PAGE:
Hi, last weekend I went to São Paulo to attend the QCON São Paulo Conference (www.qconsp.com), an event of INFOQ. I had lots of expectations about this conference and I can tell you in advance they were all met. Since almost everybody is going to write about the conference in portuguese, I’m writing only the english version of this post.
I’m not going to talk about all talks, but only about the (IMHO) most interesting ones, ok?
The first day
The first talk of the event was “Data Architecture at Twitter Scale” by Nick Kallen, from twitter. The presentation was very similiar (if not the same) as this one. As you can notice from the presentation, only a few important topics were discussed and it made glad to see that all of them had simple solutions. Nothing very tricky. It’s sad that only a few privileged people have to face these kind of problems in their daily work. You can see a nice review (in Portuguese) of the talk here.
Then, in the afternoon, I attended some talks in the Agile Track. All the presentations were very interesting and I could extract some patterns, “Stick yourself to the Agile Manifesto” was the most recurrent one. It remembered me a quote from Ralph Waldo Emerson:
“As to methods there may be a million then some, but principles are few. The man who grasps principles can successfully select his own methods. The man who tries methods, ignoring principles, is sure to have trouble”.
The second day
The second day really started with the talk “Best Practices for Large-Scale Web Sites — Lessons from eBay” by Randy Shoup. Very interesting to know how big monsters handle 10 bi requests/day.
Then came Mr. Scott Ambler talking about “Scaling Agile: Strategies for Taking an Agile Approach in Complex Situations”. I expected more from this talk, but it had some interesting numbers about the real effects of Agile practices in projects. Mr Ambler has collected data from lots of projects, which is not a common practice in the Agile community. You can find more at his blog.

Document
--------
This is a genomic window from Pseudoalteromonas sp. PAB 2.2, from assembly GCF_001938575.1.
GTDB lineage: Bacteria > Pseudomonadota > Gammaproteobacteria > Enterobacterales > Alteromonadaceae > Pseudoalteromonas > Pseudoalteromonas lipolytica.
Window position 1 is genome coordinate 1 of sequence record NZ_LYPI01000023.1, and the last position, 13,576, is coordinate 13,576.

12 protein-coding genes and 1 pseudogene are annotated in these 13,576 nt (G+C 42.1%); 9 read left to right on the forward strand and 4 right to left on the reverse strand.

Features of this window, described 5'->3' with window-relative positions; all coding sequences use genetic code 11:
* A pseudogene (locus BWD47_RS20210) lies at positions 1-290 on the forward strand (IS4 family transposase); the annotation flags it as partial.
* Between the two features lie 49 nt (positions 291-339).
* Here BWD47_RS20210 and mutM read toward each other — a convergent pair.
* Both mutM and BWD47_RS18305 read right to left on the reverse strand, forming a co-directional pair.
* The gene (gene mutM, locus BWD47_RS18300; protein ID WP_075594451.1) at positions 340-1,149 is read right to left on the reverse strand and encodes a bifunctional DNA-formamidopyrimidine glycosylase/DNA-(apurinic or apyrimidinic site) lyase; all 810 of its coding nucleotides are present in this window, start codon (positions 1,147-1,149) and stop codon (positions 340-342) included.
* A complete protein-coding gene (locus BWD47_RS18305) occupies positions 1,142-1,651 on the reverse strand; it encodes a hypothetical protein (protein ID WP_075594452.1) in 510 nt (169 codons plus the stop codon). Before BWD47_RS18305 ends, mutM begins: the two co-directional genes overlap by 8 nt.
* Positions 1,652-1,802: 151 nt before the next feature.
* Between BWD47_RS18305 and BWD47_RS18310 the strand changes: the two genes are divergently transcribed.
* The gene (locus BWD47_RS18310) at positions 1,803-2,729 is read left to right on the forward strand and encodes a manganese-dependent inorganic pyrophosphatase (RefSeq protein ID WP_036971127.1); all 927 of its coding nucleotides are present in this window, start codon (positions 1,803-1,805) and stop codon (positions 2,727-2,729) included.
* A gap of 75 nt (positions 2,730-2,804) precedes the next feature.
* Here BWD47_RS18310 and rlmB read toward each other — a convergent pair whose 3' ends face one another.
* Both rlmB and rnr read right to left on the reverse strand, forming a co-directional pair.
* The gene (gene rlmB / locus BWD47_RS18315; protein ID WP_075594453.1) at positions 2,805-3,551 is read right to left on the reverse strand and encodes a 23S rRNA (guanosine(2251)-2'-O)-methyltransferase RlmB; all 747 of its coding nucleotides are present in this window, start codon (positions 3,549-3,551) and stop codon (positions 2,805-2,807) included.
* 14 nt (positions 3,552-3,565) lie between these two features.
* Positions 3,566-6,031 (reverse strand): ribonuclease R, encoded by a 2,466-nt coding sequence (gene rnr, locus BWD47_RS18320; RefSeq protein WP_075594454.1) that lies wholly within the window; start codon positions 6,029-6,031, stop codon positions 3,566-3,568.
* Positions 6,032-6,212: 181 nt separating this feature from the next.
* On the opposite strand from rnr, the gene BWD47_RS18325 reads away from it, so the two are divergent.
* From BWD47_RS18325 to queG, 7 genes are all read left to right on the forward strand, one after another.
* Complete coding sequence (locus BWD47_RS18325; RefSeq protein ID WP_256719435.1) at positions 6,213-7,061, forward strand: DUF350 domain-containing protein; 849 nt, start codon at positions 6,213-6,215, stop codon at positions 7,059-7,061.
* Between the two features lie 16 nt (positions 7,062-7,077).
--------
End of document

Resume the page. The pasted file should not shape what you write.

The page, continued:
In the afternoon I decided to attend some ruby (on rails) talks. I didn’t find them very interesting, very probably because I’m not a ruby guy. I was starting to get tired and thinking that that afternoon was lost. But then came the last two talks of the day.
The “first” talk was titled “NoSQL: acertos e erros” (or “NoSQL: hits and mistakes”) by Gleicon Moraes e Alexandre Porcelli. Those two guys were very funny, specially Gleicon, an the content of the presentation was just great. This talk alone made me think the day had been saved.
But then came Mr. Klaus Wuestefeld talking about his proposal for a new Agile methodology: “Learning and Coolness“. I’m not going to write about it, since you can read the important stuff directly from Klaus itself.
QCONSP was not one of those events where you go and see a bunch of talks about specific topics in a class style. The great achievement of many talks were to make me review some concepts and open my mind to new ones. Thank you very much guys. QCONSP surely was a very good time and money investment.